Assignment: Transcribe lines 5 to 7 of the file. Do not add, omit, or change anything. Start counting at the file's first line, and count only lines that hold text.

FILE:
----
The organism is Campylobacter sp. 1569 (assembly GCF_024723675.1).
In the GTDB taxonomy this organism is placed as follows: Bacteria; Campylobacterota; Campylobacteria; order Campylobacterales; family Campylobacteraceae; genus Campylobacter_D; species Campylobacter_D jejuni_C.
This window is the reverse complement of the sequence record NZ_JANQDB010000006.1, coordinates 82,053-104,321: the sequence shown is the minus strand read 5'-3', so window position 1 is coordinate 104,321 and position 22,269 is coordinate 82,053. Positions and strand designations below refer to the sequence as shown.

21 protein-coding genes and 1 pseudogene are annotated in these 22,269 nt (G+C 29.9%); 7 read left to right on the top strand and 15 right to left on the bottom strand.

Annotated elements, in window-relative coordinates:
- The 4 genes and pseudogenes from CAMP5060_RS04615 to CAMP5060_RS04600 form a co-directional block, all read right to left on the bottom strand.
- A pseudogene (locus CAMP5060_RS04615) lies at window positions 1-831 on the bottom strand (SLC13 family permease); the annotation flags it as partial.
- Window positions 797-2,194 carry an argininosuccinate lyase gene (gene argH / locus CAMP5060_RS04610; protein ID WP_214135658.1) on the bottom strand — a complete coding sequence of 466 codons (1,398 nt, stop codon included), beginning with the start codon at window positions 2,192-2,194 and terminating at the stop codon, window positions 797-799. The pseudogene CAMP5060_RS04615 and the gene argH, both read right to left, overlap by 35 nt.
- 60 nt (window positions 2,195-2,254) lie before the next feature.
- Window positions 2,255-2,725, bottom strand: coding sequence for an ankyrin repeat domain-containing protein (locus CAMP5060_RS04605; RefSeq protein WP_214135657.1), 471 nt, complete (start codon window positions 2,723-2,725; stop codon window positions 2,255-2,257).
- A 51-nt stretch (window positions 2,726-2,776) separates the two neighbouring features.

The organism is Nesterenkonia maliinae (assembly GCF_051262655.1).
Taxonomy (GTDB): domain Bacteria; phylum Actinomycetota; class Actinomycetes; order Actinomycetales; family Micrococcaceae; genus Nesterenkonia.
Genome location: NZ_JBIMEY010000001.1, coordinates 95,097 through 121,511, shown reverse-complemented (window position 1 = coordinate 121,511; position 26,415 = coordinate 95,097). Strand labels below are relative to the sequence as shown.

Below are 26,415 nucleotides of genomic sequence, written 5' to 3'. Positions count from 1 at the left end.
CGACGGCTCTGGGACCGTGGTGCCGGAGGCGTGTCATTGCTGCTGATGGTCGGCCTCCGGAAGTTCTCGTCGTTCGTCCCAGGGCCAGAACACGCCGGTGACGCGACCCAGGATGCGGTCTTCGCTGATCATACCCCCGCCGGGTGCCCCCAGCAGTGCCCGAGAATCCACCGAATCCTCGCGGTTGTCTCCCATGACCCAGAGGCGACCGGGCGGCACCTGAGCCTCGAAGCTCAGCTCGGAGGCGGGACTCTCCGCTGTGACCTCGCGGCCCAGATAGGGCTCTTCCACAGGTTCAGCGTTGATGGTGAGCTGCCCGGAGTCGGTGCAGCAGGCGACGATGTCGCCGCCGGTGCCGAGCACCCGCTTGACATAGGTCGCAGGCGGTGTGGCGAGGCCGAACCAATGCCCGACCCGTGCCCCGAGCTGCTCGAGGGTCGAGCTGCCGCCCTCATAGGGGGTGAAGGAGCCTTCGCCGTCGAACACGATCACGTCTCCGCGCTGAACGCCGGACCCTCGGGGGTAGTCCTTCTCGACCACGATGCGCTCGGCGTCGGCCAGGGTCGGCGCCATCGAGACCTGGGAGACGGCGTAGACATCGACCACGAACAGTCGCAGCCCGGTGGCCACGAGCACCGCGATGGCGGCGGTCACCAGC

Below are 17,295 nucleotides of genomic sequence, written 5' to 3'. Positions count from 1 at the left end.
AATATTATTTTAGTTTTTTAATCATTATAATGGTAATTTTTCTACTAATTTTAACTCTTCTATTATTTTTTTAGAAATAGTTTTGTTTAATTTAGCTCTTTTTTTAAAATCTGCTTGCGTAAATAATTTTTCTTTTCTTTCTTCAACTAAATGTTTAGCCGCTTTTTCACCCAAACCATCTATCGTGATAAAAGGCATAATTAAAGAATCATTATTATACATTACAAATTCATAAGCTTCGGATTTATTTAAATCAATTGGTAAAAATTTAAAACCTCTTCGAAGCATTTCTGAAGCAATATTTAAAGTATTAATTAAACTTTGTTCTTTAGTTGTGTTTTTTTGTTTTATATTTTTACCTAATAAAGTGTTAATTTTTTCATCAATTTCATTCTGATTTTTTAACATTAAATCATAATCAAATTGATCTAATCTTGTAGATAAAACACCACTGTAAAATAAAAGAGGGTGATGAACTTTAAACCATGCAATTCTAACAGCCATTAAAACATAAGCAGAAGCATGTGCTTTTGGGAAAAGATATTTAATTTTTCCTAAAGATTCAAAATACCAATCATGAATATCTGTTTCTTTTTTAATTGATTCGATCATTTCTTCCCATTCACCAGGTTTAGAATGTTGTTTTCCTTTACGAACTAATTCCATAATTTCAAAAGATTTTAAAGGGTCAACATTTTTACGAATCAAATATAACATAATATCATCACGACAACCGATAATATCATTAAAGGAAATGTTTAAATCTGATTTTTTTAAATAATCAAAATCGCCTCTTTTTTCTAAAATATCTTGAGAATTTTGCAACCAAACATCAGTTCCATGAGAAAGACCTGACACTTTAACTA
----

Annotated elements, in window-relative coordinates:
- The 4 genes and pseudogenes from CAMP5060_RS04615 to CAMP5060_RS04600 form a co-directional block, all read right to left on the bottom strand.
- A pseudogene (locus CAMP5060_RS04615) lies at window positions 1-831 on the bottom strand (SLC13 family permease); the annotation flags it as partial.